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Cheek cells could aid in lung cancer detection

There's a new test to check for lung cancer with an oral health connection, according to the American College of Chest Physicians.

According to the ACCP, a new study says cells scraped from the inner part of the cheek may eventually be an easier and cheaper alternative for screening patients at risk for lung cancer.

"New data suggest that the effects of lung cancer can be measured as far away as skin cells in the mouth," said lead researcher Dr. Bojana Turic, who is also the director of clinical and regulatory affairs for Perceptronix, Inc., a cancer diagnostics medical device company. "Although a clinical test based on [cheek] cells is still in development, the method of analyzing cheek cells to detect cancer is showing interesting results."

In the study, Dr. Turic and researchers analyzed random cheek scrapings of 150 confirmed lung cancer patients and 990 high-risk patients using Automated Quantitative Cytometry, a system that predicts the likelihood of cancer. From the scrapings, the AQC showed a high degree of accuracy for detecting Stage I lung cancer, which comprised 47 of the 150 cases.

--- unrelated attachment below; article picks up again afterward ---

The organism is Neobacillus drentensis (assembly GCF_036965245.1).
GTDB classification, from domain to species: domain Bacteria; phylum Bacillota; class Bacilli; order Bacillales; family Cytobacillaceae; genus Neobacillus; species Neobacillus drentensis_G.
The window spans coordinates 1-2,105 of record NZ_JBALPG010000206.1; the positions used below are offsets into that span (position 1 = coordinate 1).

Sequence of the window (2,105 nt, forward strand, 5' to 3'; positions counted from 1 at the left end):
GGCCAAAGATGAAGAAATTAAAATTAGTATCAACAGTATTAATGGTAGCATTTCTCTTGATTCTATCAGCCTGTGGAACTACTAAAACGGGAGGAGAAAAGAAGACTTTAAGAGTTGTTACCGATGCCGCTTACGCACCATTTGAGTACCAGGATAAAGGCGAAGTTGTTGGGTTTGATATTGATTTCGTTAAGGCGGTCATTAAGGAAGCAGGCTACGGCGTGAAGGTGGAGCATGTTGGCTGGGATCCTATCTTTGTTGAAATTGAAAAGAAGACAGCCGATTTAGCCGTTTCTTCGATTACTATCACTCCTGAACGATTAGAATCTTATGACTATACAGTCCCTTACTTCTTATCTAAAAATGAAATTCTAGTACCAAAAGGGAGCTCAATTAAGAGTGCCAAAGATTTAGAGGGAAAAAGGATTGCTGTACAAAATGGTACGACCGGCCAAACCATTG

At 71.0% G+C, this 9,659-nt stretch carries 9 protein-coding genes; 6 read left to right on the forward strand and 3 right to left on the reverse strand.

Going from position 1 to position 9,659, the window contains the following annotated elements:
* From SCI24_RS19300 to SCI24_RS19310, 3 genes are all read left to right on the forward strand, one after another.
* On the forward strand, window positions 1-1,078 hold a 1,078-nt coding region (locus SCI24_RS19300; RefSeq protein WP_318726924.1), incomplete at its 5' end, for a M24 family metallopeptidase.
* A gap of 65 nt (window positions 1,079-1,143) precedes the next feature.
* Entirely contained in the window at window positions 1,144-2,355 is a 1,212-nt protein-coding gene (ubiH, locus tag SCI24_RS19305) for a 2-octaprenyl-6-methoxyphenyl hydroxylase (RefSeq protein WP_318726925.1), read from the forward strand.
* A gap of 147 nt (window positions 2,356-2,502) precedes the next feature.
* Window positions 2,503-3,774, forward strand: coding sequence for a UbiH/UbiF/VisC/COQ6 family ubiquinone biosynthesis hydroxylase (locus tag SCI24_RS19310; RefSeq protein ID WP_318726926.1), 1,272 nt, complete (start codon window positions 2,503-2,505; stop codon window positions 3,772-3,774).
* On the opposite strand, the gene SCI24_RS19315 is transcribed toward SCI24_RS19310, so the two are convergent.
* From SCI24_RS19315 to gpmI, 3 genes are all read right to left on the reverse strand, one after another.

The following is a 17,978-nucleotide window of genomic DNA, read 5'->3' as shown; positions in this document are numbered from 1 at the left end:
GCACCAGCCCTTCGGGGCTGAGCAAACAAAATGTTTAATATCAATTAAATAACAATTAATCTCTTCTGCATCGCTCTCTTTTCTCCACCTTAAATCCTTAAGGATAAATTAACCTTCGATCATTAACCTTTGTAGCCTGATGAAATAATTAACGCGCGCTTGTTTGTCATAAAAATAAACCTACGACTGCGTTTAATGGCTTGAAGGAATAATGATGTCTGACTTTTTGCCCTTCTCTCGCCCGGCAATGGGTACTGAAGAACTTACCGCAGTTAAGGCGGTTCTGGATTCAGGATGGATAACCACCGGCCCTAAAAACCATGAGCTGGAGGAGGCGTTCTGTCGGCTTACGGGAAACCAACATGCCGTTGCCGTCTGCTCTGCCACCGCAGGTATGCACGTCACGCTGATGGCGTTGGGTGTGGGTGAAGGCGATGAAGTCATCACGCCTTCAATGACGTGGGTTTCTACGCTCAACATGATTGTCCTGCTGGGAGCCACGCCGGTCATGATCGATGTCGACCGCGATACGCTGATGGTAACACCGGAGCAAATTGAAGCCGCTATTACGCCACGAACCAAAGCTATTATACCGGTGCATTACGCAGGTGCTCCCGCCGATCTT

"Stage I lung cancer is considered treatable, but most lung cancers are currently detected beyond Stage I," said Dr. Turic. "We believe that early detection is the key to reducing lung cancer mortality and have focused our approach around detecting Stage I lung cancer."

Although the test is not yet intended for screening the general population, researchers are hopeful that the AQC method will become an accurate, noninvasive, inexpensive, and easy-to-administer detection test for patients at risk for lung cancer.

"Ultimately, this test could be administered in primary care settings or dental offices," Dr. Turic said. "The procedure is simple enough that specimen collection could be done by patients themselves."

Researchers stress that additional clinical testing of the AQC method is needed, using a sufficient number and appropriate sample of patients in order to validate the tests performance.

Please contact the ADA if you have questions about this article.

©2010 American Dental Association. All rights reserved. Reproduction or republication is strictly prohibited without the prior written permission from the American Dental Association.

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